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Watch: Metal Gear Solid 4: Guns of the Patriots E3 2007 trailer

# 1 Kojima Productions/Platinum Games/Konami – Metal Gear Solid 4: Guns Of The Patriots and Metal Gear Rising: Revengeance

 

On the surface, Metal Gear Solid as a series looks the part of any other videogame. There are trophies awarded for beating bosses, well-defined stages of progression, and there is always an option to save your progress. One thing, however, stands out rather strikingly and that is, Metal Gear lives in total fear of the gun it carries. It is one of the most important genes found within its DNA, one that separates it from all of its video game counterparts. In far too many games made today, your main objective is to shoot, and to shoot everything. So in effect, all you’re tasked with doing is to fire a gun. You’re made to carry this wide assortment of firearms and proceed to make rubble of everything and everyone around you, no questions asked. This lowly cap-in-hand exercise of wielding pistols to fire indiscriminately into a crowd, exacting both carnage and retribution over and over again, lacks all focus, foundation and any sense of humanity.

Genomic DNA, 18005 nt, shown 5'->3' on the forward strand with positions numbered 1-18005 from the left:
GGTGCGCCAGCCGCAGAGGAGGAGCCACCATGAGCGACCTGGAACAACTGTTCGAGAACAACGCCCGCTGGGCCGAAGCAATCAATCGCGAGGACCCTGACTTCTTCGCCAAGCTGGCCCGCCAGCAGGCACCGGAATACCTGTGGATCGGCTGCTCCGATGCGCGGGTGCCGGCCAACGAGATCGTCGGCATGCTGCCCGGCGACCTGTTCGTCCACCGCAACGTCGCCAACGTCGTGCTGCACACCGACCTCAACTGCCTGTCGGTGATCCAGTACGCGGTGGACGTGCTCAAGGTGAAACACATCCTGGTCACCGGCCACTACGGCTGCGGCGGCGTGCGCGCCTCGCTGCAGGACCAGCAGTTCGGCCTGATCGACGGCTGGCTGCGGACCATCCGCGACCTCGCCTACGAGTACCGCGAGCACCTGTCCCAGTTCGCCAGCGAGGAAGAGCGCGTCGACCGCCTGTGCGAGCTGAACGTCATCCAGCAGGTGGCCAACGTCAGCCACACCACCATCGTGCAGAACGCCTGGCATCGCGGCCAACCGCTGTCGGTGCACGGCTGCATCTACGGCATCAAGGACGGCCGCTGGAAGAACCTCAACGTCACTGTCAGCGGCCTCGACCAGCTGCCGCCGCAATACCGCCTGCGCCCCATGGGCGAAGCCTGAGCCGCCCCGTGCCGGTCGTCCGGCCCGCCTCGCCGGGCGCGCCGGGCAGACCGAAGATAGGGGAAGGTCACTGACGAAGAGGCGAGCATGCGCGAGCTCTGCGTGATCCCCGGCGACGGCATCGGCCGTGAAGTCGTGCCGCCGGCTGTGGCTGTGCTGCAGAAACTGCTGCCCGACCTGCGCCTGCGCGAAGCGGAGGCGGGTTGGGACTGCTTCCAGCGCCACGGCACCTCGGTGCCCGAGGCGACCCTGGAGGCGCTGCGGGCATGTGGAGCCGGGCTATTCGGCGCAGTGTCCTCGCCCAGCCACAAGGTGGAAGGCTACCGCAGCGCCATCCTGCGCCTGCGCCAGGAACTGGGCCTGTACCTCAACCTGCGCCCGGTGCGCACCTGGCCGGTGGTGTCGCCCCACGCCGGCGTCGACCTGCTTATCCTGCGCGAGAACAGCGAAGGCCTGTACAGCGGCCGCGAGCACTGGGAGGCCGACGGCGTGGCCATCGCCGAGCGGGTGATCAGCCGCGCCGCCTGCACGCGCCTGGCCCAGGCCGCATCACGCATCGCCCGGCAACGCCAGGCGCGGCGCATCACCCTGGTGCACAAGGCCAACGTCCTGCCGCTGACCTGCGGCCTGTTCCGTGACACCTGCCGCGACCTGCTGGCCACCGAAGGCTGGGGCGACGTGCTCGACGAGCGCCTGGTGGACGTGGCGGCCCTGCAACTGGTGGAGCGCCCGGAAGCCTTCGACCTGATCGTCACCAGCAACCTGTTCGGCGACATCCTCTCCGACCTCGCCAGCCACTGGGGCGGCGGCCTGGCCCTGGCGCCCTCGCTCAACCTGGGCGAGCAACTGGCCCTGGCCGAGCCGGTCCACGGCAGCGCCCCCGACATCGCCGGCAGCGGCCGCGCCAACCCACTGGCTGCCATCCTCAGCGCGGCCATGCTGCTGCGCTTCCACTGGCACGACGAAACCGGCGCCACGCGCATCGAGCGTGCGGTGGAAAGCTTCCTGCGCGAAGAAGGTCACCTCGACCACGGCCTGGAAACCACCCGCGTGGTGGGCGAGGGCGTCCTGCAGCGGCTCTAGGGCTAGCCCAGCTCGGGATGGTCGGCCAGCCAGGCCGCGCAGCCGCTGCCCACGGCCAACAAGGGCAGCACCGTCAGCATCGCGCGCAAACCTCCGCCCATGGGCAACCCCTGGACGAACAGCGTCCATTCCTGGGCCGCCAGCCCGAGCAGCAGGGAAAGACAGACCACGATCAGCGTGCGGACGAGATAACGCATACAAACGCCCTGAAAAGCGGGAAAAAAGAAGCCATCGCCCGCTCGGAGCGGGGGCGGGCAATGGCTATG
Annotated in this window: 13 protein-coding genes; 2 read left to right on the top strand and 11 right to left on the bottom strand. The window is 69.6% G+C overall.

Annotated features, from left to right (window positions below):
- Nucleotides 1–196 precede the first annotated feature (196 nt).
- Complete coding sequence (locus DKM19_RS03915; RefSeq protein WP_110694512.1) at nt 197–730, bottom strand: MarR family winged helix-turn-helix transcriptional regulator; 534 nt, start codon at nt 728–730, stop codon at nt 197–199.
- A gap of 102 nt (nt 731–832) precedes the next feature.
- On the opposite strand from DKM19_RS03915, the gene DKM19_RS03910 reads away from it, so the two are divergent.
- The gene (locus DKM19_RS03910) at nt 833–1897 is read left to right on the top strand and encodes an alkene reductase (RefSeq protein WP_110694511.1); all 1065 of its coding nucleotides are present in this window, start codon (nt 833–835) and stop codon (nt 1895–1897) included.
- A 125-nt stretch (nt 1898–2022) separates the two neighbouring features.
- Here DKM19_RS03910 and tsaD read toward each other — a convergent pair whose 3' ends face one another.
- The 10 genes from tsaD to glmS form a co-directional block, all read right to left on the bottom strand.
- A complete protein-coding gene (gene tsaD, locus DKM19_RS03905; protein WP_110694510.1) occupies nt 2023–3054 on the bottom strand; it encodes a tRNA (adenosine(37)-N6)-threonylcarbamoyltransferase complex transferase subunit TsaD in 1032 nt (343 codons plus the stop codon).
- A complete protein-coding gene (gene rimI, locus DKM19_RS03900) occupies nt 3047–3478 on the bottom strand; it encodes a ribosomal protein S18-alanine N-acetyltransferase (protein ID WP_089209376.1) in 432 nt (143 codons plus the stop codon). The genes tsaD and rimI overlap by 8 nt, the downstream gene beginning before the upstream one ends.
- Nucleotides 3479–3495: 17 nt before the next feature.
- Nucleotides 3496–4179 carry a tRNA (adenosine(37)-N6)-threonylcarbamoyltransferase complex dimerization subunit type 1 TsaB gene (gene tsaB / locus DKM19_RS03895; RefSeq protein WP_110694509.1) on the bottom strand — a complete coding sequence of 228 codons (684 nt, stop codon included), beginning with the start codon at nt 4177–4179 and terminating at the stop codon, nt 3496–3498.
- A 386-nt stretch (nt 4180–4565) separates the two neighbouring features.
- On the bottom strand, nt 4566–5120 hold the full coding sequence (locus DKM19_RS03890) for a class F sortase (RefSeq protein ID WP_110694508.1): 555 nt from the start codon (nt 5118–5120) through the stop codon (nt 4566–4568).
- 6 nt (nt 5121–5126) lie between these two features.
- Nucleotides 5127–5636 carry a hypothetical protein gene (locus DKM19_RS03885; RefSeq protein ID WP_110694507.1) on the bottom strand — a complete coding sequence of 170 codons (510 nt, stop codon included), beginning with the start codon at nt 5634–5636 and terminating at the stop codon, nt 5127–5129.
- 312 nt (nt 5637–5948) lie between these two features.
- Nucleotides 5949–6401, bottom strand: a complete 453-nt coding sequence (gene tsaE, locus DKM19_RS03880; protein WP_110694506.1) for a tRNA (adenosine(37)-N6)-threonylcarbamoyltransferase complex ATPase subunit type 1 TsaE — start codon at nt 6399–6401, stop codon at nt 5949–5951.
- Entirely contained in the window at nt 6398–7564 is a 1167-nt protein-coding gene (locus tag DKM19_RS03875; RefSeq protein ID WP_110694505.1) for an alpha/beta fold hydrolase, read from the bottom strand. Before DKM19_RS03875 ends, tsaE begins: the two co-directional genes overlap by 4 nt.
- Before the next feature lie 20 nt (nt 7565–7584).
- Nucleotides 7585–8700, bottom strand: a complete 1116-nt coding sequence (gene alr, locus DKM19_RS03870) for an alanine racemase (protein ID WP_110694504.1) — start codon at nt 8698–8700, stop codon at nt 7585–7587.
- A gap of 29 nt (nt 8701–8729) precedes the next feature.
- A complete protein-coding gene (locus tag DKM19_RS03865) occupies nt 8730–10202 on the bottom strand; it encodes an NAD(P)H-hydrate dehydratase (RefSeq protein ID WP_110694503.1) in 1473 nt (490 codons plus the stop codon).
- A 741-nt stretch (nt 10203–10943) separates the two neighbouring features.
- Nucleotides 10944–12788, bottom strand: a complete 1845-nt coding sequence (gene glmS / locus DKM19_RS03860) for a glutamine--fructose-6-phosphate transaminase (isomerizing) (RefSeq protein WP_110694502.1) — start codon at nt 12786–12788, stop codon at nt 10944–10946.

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Listen: Metal Gear Solid 4 Soundtrack – Mobs Alive

Inside the world of Metal Gear, however, guns are as dangerous and permanent in their destruction as they are in the reality of the world around you. Metal Gear realizes that violence has repercussions; people will be affected, and the choice to stare down the muzzle of a barrel of a gun is the stuff of last resort. It should be treated as an extreme means to an end, and should be avoided at all cost. It defines a full metal jacket as the absolute worst course of action. In short, Metal Gear, over so many other video games, has a soul, and it has always been a troubled one.

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Listen: Metal Gear Solid 4 Soundtrack – Old Snake